Building a compiler is a lot of hard work, with many design decisions and tradeoffs. One problem in particular is as follows: plain text in a source code file is not very easy for a computer to manipulate at all. For one thing, it's got lots of stuff like comments and whitespace that mean nothing to a computer. For another, source code is generally written in such a way that it's easy for the programmer to understand, not the computer. For a comparison of terms, what you actually type into your editor and save as source code is called the concrete syntax.
One step in compiling a program is breaking up the source code into tokens, a process variously called lexing or tokenizing. But all this does is take the textual representation of symbols, numbers, and strings and convert them into some sort of internal representation. For example, the string "x + 5" might get turned into the internal representation ID(x) PLUS NUMBER(5). We've converted it into another form, but it's still just the same basic thing. The computer will have just as hard a time dealing with that special representation as it would with the string you typed up.
Enter the parser. It takes all those tokens and makes sure that the order they come in obeys the rules of the programming language. You're probably wondering what all this has to do with the title of the node - abstract syntax. Well, as a side effect of the parser checking the token stream against the language's rules, it creates what is known as an abstract syntax tree. This tree is very special. It's yet another intermediate representation of the actual source code, but it doesn't have any of those handy things programmers like (comments, white space, parentheses). It means the same thing, but it's been boiled down to just the essence of the original text.
Why? Well, abstract syntax is easier for the computer to handle. It's not a big text string. It's not a big text string represented as a bunch of tokens. The abstract syntax is a tree structure. The tree represents the structure of the program in such a way that later stages of the compiler can understand and easily manipulate it, but still keeps the same meaning. See, we've got a lot of complicated things to do later on in the compiler. It's helpful to have the source code represented in a nice tree structure. Programmers like trees.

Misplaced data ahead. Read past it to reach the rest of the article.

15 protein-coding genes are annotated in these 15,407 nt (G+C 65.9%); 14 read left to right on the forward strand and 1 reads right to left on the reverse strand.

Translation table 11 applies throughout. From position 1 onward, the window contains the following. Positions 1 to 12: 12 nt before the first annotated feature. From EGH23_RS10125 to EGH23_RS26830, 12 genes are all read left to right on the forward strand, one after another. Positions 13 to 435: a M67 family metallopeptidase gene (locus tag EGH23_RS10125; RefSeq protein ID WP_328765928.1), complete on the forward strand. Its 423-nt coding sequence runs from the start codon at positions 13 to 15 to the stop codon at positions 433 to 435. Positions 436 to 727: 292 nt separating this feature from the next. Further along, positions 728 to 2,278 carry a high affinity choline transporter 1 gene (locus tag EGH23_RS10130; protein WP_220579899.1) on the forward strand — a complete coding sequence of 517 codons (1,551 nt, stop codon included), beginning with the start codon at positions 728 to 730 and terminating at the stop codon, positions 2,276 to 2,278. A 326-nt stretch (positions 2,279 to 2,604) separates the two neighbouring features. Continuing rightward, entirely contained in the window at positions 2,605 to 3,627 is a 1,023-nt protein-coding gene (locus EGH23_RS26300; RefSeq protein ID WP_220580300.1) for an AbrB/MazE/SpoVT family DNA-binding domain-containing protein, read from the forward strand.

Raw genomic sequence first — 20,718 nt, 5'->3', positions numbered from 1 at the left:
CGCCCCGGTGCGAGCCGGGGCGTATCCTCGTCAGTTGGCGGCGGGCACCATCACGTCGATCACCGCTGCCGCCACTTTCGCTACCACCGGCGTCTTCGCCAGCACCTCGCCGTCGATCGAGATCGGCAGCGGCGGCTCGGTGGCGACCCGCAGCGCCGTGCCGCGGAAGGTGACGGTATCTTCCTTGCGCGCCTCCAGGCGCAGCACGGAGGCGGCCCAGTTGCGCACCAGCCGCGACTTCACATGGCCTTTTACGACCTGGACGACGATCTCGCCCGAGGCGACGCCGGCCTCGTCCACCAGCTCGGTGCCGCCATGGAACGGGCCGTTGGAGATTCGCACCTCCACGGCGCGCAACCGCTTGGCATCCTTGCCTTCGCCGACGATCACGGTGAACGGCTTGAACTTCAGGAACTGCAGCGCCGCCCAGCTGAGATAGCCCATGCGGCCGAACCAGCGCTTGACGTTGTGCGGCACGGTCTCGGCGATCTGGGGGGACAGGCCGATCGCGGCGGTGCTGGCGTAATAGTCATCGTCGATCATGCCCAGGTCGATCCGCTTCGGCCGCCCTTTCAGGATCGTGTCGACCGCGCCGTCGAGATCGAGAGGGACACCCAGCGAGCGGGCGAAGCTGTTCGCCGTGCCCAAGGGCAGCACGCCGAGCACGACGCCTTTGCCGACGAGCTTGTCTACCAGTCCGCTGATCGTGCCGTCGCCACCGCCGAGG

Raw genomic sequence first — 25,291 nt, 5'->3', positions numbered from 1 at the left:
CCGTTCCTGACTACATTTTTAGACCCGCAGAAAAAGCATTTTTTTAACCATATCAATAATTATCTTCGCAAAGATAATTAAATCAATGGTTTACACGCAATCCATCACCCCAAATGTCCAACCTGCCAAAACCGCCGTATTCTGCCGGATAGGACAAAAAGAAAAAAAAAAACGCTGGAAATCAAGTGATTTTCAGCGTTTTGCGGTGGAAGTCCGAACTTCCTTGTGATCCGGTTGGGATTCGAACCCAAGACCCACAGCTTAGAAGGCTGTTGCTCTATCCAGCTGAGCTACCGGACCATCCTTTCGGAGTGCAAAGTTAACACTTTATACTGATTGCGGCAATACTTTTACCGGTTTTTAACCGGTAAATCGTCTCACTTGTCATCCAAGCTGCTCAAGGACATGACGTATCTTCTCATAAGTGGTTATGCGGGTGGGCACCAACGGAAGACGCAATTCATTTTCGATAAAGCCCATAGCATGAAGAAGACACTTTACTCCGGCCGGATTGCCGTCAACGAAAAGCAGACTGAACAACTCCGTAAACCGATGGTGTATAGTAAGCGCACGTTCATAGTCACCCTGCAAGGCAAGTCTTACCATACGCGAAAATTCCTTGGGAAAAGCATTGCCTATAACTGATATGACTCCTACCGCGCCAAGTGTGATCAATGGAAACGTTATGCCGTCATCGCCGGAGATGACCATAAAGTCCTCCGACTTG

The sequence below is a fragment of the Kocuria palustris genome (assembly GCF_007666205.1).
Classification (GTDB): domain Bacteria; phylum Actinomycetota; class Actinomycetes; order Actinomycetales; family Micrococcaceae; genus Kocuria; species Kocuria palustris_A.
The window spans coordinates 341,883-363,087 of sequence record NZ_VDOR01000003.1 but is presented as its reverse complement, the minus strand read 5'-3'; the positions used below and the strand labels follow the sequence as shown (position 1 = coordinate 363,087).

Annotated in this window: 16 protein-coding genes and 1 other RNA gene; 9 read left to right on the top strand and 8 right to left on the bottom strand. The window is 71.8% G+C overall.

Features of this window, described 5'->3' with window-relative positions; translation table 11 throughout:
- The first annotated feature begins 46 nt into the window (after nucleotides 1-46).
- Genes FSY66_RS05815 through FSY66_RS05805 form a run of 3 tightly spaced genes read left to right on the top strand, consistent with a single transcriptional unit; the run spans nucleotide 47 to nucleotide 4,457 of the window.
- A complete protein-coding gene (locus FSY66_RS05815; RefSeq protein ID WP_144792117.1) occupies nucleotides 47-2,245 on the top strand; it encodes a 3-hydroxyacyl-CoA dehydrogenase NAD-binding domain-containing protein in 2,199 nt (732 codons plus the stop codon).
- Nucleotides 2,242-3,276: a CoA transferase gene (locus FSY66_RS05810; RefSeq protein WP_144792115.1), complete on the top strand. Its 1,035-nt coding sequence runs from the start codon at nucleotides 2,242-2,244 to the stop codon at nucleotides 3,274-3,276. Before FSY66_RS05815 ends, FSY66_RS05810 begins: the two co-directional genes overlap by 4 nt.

Now you wouldn't want to program directly in abstract syntax. That'd be weird. The effect is that you end up with a program that has a very high amount of symbols explaining the structure compared to the amount of actual program text. For example, what if we were to use a bunch of parentheses to show the structure of our program? If this sounds familiar to you, then you've programmed in LISP, Scheme, or similar languages. The reason they've got all those parentheses everywhere is because you write directly in the abstract syntax.
Allow me to show an example of what a very short program may look like in its abstract syntax form. My compilers class is developing a compiler in ML for the Tiger language, which was designed by Andrew Appel. It's sort of a C/Pascal/ML hybrid syntax. Here's a very short Tiger program (it looks stupid because it's a test case for order of operations):
var a := 47
a + 15 + a - 1
And once we've run that through the first few stages of the compiler, we end up with the abstract syntax tree. Now, the abstract syntax tree doesn't really look like anything. However, if we walked the tree and generated a little bit of text at each node for debugging purposes, it might look something like this:
Like I said, it looks weird and wouldn't be any fun to program directly in. However, that means something to the compiler. You can see the tree structure by the levels of indentation. The top level LetExp is the root node of our tree, and it has a VarDec as one of its children and an OpExp as another child. These in turn are composed of other small parts. There are many, many other ways to generate textual representations of an abstract syntax tree. This just happens to be the one chosen for my project.